Lexus IS - Test Drive Review
04 June 2013
Author: Tristan Young
|Category:|| Upper medium |
|P11D price:|| £30,940 |
|Key rival:|| BMW 320 ED |
|On sale:|| July 2013|
After a period of inactivity in the upper medium sector, Lexus is back, with a new IS aimed at taking a slice of the fleet market from premium German rivals.
Instead of going head-to-head with an ultra-efficient diesel, Lexus is offering a petrol-electric hybrid as its contender in the eco battle. The firm is also selling a 2.5-litre V6 petrol-only version of the IS, but due to poor emissions it expects this car to be a "retail only" proposition.
The figures for the diesel-rivalling IS300h, however, are impressive. Lexus has combined a 178hp 2.5-litre petrol engine with a 141hp electric motor and produced a car with CO2 emissions of just 99g/km in entry-level SE form or 103g/km in best-selling Luxury trim. Official fuel consumption is 64.2mpg for the best seller, while the combination of a low (12%) benefit-in-kind band, the good fuel figure and low SMR level mean the IS300h is close on whole-life costs with the class favourite, the equivalent BMW 320 ED with an automatic gearbox.
These figures alone would put the Lexus squarely in the upper medium fight. However, the IS300h has other advantages. Its styling stands out - in a positive way - from its rivals and this should attract user-choosers looking for something different in the market. The interior also shows a refreshing change with some very high-quality materials as well as perfect construction. Items such as a neat, touch-sensitive slider for the climate control or the comfortable and supportive front seats, which are also designed to allow maximum (and claimed class-leading) rear legroom, all add to the premium feel.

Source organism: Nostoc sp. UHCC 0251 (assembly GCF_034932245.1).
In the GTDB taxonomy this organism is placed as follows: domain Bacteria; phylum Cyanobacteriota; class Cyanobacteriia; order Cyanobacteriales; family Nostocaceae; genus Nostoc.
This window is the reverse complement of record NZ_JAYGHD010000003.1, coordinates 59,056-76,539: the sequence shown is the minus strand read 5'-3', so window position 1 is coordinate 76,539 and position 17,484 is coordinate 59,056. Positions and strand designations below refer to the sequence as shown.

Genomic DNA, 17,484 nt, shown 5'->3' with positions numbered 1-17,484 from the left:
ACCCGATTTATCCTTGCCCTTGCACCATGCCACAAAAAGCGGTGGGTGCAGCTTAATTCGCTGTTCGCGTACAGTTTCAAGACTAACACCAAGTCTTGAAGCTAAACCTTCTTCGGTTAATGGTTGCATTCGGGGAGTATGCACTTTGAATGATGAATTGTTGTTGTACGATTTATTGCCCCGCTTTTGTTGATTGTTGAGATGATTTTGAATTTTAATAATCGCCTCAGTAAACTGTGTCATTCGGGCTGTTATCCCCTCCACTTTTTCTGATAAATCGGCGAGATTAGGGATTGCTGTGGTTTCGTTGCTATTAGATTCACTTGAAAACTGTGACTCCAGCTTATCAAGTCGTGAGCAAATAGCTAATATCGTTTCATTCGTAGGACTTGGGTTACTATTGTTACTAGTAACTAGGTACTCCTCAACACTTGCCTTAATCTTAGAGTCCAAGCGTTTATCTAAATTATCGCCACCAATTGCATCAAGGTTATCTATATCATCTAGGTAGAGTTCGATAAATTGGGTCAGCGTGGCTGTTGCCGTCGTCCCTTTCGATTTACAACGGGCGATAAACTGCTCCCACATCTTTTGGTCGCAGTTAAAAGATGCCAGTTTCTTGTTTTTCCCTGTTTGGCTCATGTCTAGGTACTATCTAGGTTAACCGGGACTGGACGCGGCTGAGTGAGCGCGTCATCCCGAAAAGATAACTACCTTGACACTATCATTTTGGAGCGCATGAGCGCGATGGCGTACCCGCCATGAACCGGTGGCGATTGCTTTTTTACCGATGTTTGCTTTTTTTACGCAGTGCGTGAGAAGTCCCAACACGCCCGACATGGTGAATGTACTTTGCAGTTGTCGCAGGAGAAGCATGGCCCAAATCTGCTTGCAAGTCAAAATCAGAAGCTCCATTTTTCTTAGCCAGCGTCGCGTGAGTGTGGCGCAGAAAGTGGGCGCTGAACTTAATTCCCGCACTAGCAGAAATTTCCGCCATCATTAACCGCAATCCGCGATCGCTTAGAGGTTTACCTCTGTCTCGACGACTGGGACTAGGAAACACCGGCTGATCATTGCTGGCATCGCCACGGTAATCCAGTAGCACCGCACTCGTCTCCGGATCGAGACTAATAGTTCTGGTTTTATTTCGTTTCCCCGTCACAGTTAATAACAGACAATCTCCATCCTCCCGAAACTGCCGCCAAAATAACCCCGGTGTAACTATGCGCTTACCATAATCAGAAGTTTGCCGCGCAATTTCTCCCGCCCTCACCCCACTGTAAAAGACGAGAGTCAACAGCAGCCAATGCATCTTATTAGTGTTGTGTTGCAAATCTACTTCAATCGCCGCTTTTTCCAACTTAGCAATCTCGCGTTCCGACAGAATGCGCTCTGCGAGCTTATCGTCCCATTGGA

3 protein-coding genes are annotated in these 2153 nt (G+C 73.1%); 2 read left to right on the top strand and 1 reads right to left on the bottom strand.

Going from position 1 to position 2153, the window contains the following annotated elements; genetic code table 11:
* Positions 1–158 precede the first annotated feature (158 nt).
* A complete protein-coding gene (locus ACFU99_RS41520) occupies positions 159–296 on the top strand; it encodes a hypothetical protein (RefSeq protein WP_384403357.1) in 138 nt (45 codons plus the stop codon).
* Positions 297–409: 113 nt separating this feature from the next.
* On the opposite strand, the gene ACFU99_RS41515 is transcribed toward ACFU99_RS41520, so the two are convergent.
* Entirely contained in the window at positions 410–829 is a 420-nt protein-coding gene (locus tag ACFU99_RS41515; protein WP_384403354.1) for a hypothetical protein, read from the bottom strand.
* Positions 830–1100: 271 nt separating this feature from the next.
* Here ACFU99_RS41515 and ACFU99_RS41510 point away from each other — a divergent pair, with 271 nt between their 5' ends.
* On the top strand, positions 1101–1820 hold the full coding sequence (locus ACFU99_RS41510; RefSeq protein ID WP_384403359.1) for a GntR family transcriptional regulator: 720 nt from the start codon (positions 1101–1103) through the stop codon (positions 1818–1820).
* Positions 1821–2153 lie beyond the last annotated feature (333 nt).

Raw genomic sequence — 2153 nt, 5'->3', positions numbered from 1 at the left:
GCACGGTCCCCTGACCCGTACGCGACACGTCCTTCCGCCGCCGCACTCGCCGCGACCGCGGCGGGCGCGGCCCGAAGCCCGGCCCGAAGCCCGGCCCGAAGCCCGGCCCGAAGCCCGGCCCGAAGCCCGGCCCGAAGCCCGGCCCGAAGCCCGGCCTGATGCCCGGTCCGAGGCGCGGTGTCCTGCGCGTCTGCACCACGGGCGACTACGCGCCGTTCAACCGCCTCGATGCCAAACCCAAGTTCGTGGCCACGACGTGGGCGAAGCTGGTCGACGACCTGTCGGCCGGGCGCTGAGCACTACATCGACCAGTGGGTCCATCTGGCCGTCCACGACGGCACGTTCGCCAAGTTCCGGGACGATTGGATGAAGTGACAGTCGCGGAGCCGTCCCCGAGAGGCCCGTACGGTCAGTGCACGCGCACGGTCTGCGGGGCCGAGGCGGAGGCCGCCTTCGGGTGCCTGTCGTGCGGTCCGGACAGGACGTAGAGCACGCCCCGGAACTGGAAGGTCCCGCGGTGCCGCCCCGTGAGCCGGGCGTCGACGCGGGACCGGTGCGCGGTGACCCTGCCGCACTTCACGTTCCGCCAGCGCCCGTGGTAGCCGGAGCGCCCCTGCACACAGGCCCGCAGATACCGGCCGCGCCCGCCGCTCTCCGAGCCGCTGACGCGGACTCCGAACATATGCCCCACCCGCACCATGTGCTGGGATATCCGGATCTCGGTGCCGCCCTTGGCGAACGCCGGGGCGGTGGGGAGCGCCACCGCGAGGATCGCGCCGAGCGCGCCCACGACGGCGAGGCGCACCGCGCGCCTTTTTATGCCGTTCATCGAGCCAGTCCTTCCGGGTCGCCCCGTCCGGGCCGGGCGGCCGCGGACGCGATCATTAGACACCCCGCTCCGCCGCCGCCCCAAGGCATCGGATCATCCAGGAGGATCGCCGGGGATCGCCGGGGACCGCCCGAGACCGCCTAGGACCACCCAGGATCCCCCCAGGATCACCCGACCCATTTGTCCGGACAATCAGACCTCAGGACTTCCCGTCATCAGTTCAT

What lets the IS300h down, though, is the standard CVT automatic gearbox, which in 'eco' or 'normal' modes gives the driver the impression the car is unresponsive and lethargic. However, in 'sport' mode and using the wheel-mounted paddles to change gear there is better response. Ultimately, the car handles well, it's just that any driver used to the powerful shove of a modern diesel engine and the control of a manual gearbox will be disappointed. The CVT gearbox also means that what little noise that does enter the cabin isn't a pleasurable sensation.
Despite having two power sources, the IS300h is engineered so that a maximum of 220hp combined is available, but even then it is the slowest in the class in terms of top speed.
These negatives out of the way, if your drivers are more about covering long distances or do a lot of urban driving, then the comfort of the Lexus and overall refinement is impressive.
If the real-world mpg is as close to the official figures as any of the rivals, then those user-choosers who want refinement and an auto 'box will not be disappointed, while those fleets running them will be safe in the knowledge the WLCs will be class-leading.
|Lexus IS300h Luxury 4dr auto
|Model price range
|BIK 20/40% per month
||group 30 (est.)
||3yrs/60,000mls (hybrid parts 5yrs)